A portrait of Martina Hernandez
Martina Hernandez, a neuroscience Ph.D. student, is the first at VCU to receive a Diversity Specialized Predoctoral to Postdoctoral Advancement in Neuroscience Award. (Photo by Sha Aguado, VCU School of Medicine)

Prestigious NIH grant sets up neuroscience Ph.D. student for continued success

Martina Hernandez is the first VCU graduate student to receive a Diversity Specialized Predoctoral to Postdoctoral Advancement in Neuroscience Award, which will fund the remainder of her Ph.D. training and up to four years of postdoctoral research.

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Martina Hernandez learned via text message that she had been awarded a prestigious grant. She was in the lab when the official email from the National Institutes for Health landed in her inbox, and it was a congratulatory text from her faculty advisor that broke the good news when Hernandez had a chance to check her phone.

“I was kind of stunned,” said Hernandez, a neuroscience Ph.D. student in the Department of Anatomy and Neurobiology in the Virginia Commonwealth University School of Medicine who uses the pronouns she/her and they/them. “I wasn’t anticipating it, considering how competitive of a grant it is.” 

Hernandez is one of only 20 students across the U.S. to receive the 2022 Diversity Specialized Predoctoral to Postdoctoral Advancement in Neuroscience, or D-SPAN, Award. The two-phase award, which supports graduate students from groups that are underrepresented in neuroscience, facilitates the completion of a doctoral degree and the transition into a research postdoctoral position. For Hernandez, that means funding for the remainder of her Ph.D. at VCU School of Medicine and up to four more years as she pursues a career investigating the mechanics and comorbidities of migraines.   

“We are extremely proud of Martina and the hard work and commitment that led to her selection for this prestigious grant,” said David Chelmow, M.D., interim dean of the School of Medicine. “With this tremendous early career support, we are excited to see the contributions and discoveries she will make as her career advances.”

Finding herself in science

Driven by a complex family medical history — her mother’s multiple sclerosis and chronic migraines, her father’s epilepsy and her own mental health conditions and migraines — Hernandez has always been intrigued by the human brain. A high school anatomy lesson on the central nervous system, which coincided with an MS relapse for her mother, solidified her interest in biochemical and molecular biology, and she went on to earn a bachelor’s degree in chemistry with a minor in biology from the VCU College of Humanities and Sciences.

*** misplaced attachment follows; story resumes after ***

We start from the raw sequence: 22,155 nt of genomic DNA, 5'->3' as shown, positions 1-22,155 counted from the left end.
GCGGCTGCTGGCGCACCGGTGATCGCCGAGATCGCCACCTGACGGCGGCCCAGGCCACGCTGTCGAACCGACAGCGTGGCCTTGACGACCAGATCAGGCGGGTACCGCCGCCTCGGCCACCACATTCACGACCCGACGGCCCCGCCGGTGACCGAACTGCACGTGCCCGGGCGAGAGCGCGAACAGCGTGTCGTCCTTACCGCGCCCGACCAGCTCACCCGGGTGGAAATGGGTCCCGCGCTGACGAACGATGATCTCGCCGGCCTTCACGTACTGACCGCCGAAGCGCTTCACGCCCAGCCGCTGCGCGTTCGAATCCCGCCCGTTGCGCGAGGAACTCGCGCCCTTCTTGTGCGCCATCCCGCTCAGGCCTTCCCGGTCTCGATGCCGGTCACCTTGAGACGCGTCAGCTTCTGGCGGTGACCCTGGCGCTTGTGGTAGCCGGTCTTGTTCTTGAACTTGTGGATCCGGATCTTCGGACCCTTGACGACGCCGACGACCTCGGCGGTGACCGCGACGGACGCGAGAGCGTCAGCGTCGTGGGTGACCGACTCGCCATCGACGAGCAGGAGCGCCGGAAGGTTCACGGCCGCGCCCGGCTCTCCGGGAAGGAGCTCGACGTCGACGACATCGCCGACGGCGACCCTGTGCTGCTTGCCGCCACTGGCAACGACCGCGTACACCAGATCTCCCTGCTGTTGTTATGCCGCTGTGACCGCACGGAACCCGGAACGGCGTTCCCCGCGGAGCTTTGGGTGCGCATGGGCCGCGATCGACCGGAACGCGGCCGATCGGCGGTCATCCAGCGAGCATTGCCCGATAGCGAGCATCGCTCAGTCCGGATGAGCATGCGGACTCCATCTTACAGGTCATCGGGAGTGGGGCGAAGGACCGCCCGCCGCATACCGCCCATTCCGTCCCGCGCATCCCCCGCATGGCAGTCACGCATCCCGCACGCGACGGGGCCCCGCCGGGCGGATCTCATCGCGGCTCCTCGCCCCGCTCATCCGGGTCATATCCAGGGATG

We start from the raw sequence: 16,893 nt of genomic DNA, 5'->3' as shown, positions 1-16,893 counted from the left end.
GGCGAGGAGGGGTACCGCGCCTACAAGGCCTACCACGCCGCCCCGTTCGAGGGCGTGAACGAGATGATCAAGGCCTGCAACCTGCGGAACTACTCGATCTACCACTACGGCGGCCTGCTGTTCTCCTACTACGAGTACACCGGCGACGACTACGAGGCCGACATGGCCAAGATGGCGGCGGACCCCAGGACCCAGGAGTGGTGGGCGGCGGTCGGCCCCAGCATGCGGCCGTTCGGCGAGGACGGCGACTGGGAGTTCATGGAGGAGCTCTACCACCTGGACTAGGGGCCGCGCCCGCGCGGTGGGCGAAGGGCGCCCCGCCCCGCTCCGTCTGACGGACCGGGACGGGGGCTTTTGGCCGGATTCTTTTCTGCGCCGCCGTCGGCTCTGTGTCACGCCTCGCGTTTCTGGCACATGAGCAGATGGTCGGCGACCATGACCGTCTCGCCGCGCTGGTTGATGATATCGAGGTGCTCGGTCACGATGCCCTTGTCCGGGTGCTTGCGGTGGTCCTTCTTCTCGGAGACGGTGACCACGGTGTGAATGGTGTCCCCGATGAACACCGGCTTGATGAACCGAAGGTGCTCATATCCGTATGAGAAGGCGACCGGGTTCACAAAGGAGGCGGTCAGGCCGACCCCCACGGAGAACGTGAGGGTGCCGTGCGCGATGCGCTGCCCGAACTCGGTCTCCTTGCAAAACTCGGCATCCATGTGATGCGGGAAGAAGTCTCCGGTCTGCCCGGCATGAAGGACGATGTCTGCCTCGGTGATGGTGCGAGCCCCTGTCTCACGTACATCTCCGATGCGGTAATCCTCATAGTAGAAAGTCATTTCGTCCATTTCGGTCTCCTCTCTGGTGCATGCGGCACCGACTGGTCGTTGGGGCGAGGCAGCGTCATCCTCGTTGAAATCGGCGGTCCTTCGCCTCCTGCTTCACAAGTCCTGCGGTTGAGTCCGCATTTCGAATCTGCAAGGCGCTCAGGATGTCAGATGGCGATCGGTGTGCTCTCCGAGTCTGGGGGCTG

Now in her sixth year as a Ph.D. student, Hernandez has found her place in neuroscience. 

Audrey Lafrenaye, Ph.D., an assistant professor in the Department of Anatomy and Neurobiology and Hernandez’s faculty advisor, described her as determined, dependable and “a joy to have in the lab.” 

“Martina has a great set of lab hands, can pick things up quickly, and has a great humanity to her,” Lafrenaye said. “She has always had the abilities, and her growing self-confidence has really enhanced what she’s doing.” 

Building confidence in academia has been a work in progress for Hernandez. Growing up, she experienced bullying for being Latinx and, until partway through graduate school, hid her queer identity. Living at the intersection of identities underrepresented in science — while also navigating anxiety, depression and migraines that at times converged to become debilitating — often made Hernandez question whether a research career was the right fit. 

“There were times when I didn’t necessarily feel like I belonged in science, for various reasons, some pertaining to my mental health,” Hernandez said. “But when I started realizing that the support system that I have is there for me, I began to have more confidence in myself.”

As she settled into graduate school, Hernandez said she discovered unprecedented support and camaraderie within her program. In addition to mentorship from faculty, she became close friends and eventually partners with another student, who graduated from the neuroscience program two years ago.

“They just made me feel like I could be myself,” Hernandez said. “Also, my lab is a very welcoming and open space, where I didn’t feel like I was too weird or too eccentric to be myself in the work environment.” 

According to her mentor, that is by design. Lafrenaye has had candid discussions with Hernandez and other students about imposter syndrome and mental health issues in an effort to make those experiences less isolating. 

“We’re pretty open about as much as we can be, to whatever degree the trainees in the lab are comfortable with,” Lafrenaye said. “Martina is really starting to see herself as a potential mentor and guide for other students, and I think she is going to continue being a strong presence in the field of neuroscience.”